As a result of requirements for financial institution risk management programs to be designed by an independent risk management function, approved by a Board of Directors, and reviewed annually to reflect regulatory changes, for many banks, compliance is intricately woven into their overall risk management framework. One of the most popular approaches to risk management, this weaving of compliance into the framework is known as the ‘lines of defense’ approach. Combined, a First Line of Defense (FLOD), Second Line of Defense (SLOD), and Third Line of Defense (Third Line) can spread focus on broader categories of risk. This multi-line approach to compliance has become increasingly common, with the International Finance Corporation (IFC) offering many examples on how banks may structure their organization.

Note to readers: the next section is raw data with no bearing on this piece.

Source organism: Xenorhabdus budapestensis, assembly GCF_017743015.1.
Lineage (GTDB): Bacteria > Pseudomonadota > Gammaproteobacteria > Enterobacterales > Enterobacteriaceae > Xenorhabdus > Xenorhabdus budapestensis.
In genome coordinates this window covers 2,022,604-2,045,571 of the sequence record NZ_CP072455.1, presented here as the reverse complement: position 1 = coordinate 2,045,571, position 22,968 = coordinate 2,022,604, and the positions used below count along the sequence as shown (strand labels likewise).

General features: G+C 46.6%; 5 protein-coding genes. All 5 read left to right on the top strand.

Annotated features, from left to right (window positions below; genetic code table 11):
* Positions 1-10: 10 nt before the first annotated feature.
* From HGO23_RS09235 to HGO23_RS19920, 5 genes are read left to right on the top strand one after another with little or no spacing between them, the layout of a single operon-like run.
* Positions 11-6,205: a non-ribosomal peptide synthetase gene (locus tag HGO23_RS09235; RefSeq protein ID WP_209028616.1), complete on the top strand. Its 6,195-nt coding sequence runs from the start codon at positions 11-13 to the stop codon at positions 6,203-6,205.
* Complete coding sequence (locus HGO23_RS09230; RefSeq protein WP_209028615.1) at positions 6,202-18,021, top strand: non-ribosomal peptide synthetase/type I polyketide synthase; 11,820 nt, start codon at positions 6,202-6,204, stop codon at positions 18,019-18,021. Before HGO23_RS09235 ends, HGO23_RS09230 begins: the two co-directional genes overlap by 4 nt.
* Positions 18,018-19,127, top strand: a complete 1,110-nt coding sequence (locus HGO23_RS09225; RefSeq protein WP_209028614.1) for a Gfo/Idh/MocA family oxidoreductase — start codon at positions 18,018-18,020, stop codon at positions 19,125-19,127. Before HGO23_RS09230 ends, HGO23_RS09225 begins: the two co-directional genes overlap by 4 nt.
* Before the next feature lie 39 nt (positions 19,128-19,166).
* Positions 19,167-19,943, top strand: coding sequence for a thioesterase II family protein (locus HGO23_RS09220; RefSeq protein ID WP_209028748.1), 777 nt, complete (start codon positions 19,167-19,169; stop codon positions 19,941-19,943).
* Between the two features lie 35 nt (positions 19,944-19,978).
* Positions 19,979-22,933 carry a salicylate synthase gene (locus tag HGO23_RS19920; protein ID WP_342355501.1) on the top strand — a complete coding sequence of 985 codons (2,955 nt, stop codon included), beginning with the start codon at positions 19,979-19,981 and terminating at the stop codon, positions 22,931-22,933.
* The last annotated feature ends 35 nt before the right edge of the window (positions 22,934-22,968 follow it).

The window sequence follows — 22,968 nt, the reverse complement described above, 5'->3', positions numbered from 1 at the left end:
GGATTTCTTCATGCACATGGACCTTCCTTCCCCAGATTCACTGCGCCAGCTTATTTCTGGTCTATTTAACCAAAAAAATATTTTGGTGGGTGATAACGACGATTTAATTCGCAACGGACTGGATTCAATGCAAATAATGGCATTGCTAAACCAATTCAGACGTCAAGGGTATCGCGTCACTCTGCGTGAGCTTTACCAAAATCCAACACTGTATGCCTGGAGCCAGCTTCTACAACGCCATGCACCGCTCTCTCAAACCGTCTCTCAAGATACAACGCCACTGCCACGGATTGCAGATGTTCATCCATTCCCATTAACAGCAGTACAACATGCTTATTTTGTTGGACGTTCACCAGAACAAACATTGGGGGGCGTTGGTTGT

In her first article of the series, FRA’s Jenny McVey discusses at length the similarities and differences between banking and life science compliance programs. In Part II of the series, she examines at length how large banks have structured themselves to meet strict regulatory mandates across their organizations. Included in her discussion are examples of organizational structures, a comparison of legal-led and risk management-led programs, the committee approach, and examples from JP Morgan Chase & Co.
Follow along with Jenny McVey’s dive into the financial industries’ compliance structure and what can be learned for Life Sciences in the September issue of Policy and Medicine Compliance Update.